Angel smiled. “Thanks.” The vintage pink empire waist dress was one of her favorites from her former life of crime—it was sexy and also good for concealing a handgun in a thigh holster along with her old safecracking tool. The tool was disguised as an mp3 player; she hadn’t been able to bring herself to throw it away for sentimental reasons. She never thought she’d use it again.
For five years now she’d walked the straight and narrow, building a nice little business as an interior designer. She’d been proud of her honest new life, and she even felt like she was starting to repair some of the damage she’d done to the people she loved. And now here she was, buzzing with adrenaline, all geared up to hit a place.
She hated how good it still felt.
Macy wore a designer gown Angel didn’t recognize—a slinky silver affair that popped against her skin. Angel used to know all of Macy’s clothes, but of course her old gang would have moved ahead without her. At least Macy’s hair was still the same, shorn close and dyed white-blonde, all in kinky little nubs the size of thimbles. Some bejeweled.
“Should we be worrying about this guy?” Nothing escaped Macy’s notice. “He looks too brainy for Borgola security, don’t you think? But if he wants a go with you, he’d come over and request it.”
Angel tried to keep her face neutral. “Yeah, I don’t know.”
“Oh my God.” Macy smiled. “You think he’s hot.”
“Don’t,” Angel said.
“Doot doot doot,” Macy made a radar sound. “We have detected a bad boyfriend.”
“Stop it,” Angel said.
“Dangerously self-destructive man at oh-four-hundred hours. Angel, start your engines.”
“It’s not funny. At all.”
They used to joke about it back in the day—if they wanted to know if a guy was troubled and self-destructive in some way, they just needed to check if Angel thought he was hot.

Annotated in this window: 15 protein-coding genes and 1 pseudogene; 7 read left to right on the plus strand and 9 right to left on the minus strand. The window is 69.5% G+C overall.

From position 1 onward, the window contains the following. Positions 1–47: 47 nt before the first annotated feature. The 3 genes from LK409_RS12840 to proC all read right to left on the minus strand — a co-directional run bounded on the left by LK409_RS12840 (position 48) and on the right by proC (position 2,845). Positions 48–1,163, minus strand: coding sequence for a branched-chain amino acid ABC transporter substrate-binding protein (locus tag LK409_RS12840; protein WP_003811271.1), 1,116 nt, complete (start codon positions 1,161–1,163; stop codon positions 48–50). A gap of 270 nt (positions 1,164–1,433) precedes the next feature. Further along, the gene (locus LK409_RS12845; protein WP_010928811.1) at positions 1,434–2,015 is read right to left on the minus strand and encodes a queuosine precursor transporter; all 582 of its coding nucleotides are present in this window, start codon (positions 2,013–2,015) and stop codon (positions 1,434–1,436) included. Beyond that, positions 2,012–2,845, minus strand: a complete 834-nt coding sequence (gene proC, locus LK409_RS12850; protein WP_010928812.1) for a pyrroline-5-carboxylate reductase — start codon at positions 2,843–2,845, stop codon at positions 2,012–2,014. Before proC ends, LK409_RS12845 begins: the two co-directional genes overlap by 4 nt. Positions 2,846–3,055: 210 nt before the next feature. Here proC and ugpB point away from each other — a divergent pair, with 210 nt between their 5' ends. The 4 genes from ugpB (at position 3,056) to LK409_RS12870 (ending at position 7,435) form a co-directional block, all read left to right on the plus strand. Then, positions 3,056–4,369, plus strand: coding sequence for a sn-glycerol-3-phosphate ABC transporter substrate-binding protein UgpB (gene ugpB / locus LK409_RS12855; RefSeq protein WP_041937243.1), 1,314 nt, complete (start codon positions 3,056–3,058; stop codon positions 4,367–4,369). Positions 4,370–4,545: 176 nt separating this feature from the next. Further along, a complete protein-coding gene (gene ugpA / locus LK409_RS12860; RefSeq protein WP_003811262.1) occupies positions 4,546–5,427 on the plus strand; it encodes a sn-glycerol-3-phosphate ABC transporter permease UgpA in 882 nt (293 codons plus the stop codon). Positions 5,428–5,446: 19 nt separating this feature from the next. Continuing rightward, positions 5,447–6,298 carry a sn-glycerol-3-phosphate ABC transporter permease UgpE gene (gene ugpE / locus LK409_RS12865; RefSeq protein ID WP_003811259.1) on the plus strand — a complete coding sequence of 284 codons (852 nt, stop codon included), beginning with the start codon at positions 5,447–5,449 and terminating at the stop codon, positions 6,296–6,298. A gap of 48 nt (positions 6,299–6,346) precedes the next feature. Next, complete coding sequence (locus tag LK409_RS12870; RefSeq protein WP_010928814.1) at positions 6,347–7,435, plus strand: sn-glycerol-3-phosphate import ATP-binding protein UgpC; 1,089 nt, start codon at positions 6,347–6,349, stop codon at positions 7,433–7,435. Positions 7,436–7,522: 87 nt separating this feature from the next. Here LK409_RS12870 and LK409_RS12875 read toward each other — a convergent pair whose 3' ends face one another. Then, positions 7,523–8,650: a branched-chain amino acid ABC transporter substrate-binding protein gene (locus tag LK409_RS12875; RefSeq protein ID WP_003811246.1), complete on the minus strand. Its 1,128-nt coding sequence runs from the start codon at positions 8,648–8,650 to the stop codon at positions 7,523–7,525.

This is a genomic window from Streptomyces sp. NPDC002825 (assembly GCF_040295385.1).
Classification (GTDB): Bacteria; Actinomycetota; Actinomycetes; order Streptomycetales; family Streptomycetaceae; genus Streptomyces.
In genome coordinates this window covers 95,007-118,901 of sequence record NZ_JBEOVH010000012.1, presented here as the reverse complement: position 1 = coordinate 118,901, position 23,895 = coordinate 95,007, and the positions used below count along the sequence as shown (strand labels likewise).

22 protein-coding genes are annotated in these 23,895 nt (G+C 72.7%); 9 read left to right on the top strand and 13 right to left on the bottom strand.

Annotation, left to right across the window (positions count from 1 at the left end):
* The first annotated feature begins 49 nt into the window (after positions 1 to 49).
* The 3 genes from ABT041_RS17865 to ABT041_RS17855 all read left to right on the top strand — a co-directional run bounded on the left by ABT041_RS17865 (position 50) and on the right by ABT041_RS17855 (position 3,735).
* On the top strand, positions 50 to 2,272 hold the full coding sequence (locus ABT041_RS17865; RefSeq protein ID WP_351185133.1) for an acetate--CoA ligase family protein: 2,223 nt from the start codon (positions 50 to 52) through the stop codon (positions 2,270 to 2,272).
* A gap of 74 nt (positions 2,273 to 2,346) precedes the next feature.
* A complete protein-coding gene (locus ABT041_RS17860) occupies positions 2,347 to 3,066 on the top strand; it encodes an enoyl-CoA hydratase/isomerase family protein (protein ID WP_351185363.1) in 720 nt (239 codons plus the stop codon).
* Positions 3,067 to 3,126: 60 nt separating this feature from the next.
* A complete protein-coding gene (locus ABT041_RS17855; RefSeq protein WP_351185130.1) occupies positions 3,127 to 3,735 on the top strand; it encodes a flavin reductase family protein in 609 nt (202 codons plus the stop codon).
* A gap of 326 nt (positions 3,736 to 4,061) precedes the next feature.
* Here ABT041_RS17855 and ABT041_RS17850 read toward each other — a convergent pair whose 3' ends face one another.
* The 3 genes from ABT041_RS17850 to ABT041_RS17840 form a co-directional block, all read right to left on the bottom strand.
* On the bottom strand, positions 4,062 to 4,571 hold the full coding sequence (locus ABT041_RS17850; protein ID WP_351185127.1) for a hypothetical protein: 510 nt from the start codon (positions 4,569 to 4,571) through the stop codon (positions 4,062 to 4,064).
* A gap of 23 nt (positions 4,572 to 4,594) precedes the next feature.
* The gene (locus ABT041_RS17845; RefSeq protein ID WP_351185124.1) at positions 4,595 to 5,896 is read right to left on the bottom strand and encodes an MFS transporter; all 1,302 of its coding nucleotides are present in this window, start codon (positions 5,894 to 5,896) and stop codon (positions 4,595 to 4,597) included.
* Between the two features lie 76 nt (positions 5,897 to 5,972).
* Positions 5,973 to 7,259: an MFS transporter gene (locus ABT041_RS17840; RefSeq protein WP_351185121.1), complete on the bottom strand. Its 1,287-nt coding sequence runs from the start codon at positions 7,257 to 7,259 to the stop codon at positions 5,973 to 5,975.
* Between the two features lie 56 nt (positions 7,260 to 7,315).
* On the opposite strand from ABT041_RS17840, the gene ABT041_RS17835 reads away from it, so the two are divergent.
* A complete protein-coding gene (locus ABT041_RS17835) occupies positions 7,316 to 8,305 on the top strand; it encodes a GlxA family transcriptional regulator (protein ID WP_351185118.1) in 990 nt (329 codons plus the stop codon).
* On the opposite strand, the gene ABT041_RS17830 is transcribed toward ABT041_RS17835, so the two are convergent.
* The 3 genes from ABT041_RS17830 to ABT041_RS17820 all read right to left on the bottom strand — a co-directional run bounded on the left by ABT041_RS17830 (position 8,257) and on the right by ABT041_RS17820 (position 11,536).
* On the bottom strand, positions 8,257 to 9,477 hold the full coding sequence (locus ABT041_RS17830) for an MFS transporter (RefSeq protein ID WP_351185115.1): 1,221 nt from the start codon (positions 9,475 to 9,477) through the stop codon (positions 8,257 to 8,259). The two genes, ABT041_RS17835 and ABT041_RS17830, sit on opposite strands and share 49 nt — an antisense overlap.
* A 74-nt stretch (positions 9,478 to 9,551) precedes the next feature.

Bad boyfriend radar, they called it.
Because if Angel was attracted to a guy, it meant he was probably wounded or feral, a doomed thug or a tough with a hurricane for a heart. It meant she could love him, but never save him. Being past the anyone-saving-him point was a central feature of her boyfriend choices.
Which was why she didn’t date men she was attracted to anymore, a policy that made for a shitty sex life, but the new and reformed Angel was all about avoiding trouble. Anyway, she rarely met her type anymore. You had to come to parties like this to meet the really bad seeds.
So yeah, this one looked all brainy and in control, but Angel knew better; no man fooled her bad boyfriend radar. Angel wondered cynically how far this guy had gotten along on his personal yellow brick road of self-destruction.
Not that she needed to care.
“It’s a problem if he’s Borgola security,” Macy said.
“He’s not the sadistic type,” Angel said. She could tell everything about a guy like this. “His fury doesn’t turn outward, it turns inward.”
Macy smiled. “So says the Jane Goodall of the self-destructive man.”
Yelps and screams sounded from the direction of the pool. Macy shot a dark gaze that way. “Tell me you’re not just a little happy about ripping Walter Borgola off. Tell me your adrenaline isn’t pumping.”
“My adrenaline is pumping to see Aunt Aggie safe.”
“Come on. I’m talking about the job. Not just a little of the old rush? You always loved the high wire.”
“I like sleeping at night,” Angel said.
Macy glared silently at the pool. “You are such a little liar, Angel. That’s okay.”
“I’m here for Aunt Aggie, that’s all.”
“Yeah, we’re all here for Aunt Aggie. Doesn’t mean you have to lie to yourself about the thrill of the job. About grabbing the rocks.”